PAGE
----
This commentary originally ran in the July issue of Prospect Magazine.
We may be distracted by milkshakes and the political drama that has engulfed No 10, but while all that goes on, a much bigger issue is unfolding. There is a growing awareness and activism around two intertwined issues: global climate change; and the health impact of air pollution.
The last time I felt this surge of concern was in the early 2000s, when the prospect of building new coal-fired power stations triggered the ire of Greenpeace and the “Blockadia” movement. At Friends of the Earth we were launching our campaign for a world-leading Climate Change Act.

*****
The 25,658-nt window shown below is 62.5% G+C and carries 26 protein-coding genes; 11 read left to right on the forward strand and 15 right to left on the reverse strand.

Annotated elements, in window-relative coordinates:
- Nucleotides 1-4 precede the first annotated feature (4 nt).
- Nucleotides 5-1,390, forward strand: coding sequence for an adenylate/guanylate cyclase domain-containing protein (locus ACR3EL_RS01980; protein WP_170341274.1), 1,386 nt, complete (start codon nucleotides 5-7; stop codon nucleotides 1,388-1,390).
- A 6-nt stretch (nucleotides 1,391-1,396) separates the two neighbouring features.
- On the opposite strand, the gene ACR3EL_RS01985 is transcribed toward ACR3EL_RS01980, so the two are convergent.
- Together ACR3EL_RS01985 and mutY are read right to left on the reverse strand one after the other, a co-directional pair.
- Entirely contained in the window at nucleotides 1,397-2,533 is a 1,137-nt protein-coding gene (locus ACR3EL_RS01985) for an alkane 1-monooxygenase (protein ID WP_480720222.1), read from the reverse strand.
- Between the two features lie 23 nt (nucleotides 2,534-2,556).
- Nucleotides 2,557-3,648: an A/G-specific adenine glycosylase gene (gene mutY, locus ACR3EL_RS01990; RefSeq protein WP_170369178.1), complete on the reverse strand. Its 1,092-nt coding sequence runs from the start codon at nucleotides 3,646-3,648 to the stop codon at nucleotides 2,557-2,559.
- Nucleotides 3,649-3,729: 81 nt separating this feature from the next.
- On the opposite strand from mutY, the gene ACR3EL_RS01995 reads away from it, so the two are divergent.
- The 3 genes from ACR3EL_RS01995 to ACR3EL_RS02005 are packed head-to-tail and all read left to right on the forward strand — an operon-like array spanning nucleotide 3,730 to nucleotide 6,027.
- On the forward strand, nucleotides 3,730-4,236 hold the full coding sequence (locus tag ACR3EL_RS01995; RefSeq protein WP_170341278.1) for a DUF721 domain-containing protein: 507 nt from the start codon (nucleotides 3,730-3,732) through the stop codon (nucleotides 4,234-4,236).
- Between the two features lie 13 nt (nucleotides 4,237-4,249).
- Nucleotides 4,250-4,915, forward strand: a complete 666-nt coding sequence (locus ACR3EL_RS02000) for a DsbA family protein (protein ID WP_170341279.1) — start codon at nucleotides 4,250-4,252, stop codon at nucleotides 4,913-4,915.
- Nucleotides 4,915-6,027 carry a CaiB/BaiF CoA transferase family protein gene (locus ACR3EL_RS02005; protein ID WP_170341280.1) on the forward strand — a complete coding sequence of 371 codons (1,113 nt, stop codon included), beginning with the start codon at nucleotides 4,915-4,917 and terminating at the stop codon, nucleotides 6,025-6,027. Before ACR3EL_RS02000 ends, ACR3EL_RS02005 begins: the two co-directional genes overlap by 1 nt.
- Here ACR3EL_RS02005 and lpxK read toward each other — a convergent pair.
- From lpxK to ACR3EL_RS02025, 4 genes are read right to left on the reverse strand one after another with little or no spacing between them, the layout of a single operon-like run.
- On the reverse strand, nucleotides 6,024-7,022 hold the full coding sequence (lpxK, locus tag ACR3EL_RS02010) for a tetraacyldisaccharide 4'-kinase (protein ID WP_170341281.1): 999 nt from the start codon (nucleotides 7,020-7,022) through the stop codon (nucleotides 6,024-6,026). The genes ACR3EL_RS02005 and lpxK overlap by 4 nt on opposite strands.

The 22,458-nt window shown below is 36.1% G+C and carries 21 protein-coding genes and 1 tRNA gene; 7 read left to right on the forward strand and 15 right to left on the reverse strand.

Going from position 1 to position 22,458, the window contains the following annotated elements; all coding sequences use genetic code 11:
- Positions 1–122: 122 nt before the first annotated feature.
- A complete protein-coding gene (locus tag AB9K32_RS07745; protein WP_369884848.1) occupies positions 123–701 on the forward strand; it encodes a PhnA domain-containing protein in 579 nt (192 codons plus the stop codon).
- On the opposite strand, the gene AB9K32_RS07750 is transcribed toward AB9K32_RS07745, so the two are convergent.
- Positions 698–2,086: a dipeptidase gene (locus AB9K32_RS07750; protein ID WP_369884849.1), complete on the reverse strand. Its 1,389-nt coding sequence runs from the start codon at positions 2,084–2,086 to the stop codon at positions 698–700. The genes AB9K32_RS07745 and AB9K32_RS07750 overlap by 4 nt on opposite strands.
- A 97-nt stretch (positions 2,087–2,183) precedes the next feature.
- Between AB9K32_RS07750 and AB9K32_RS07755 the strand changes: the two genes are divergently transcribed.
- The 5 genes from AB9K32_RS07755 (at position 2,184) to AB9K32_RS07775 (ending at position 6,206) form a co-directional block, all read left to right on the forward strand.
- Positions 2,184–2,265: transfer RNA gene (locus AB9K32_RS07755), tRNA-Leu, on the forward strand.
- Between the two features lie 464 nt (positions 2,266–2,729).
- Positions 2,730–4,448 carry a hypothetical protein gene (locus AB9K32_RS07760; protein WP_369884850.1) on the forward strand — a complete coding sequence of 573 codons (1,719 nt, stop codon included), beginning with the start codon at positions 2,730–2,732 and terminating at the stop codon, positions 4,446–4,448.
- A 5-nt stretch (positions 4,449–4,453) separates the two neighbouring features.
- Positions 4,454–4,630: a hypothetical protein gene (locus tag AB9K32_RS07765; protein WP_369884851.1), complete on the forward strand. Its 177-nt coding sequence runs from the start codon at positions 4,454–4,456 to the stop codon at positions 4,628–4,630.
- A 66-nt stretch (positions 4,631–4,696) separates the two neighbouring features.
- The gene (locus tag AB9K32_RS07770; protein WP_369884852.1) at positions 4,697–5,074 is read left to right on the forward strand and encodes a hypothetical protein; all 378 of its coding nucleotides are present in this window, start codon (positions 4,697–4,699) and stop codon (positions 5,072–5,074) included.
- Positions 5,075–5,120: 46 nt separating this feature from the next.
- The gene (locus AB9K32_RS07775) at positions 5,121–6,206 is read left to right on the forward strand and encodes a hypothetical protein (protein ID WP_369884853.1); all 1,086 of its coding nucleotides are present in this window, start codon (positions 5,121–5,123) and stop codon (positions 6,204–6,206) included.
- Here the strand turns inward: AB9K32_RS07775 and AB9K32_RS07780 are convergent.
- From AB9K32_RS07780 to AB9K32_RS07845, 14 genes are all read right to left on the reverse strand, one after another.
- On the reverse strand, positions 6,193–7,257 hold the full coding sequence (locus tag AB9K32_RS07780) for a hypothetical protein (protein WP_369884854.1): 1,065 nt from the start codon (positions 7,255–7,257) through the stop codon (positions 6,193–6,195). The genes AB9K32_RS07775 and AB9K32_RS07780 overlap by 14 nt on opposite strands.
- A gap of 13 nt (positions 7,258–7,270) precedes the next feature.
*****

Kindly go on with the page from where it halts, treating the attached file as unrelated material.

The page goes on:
The protesters today are making themselves seen and heard, which is excellent. But they would do well to take a moment to look back at the history of our efforts in the UK to tackle climate change. We may have been too slow but we have not done nothing—in fact we’re making the fastest progress of any industrialised nation.
This has not occurred by chance—it’s a result of decades of policy interventions spanning the political parties. And the activism, think tank work and lobbying which helped to develop and sustain these policies benefited by having specific goals that were both ambitious and achievable. Kids may be boycotting school—more power to them. But there are still some lessons they can learn if they want to help rid the world of fossil fuel pollution.
Image by Albrecht Fietz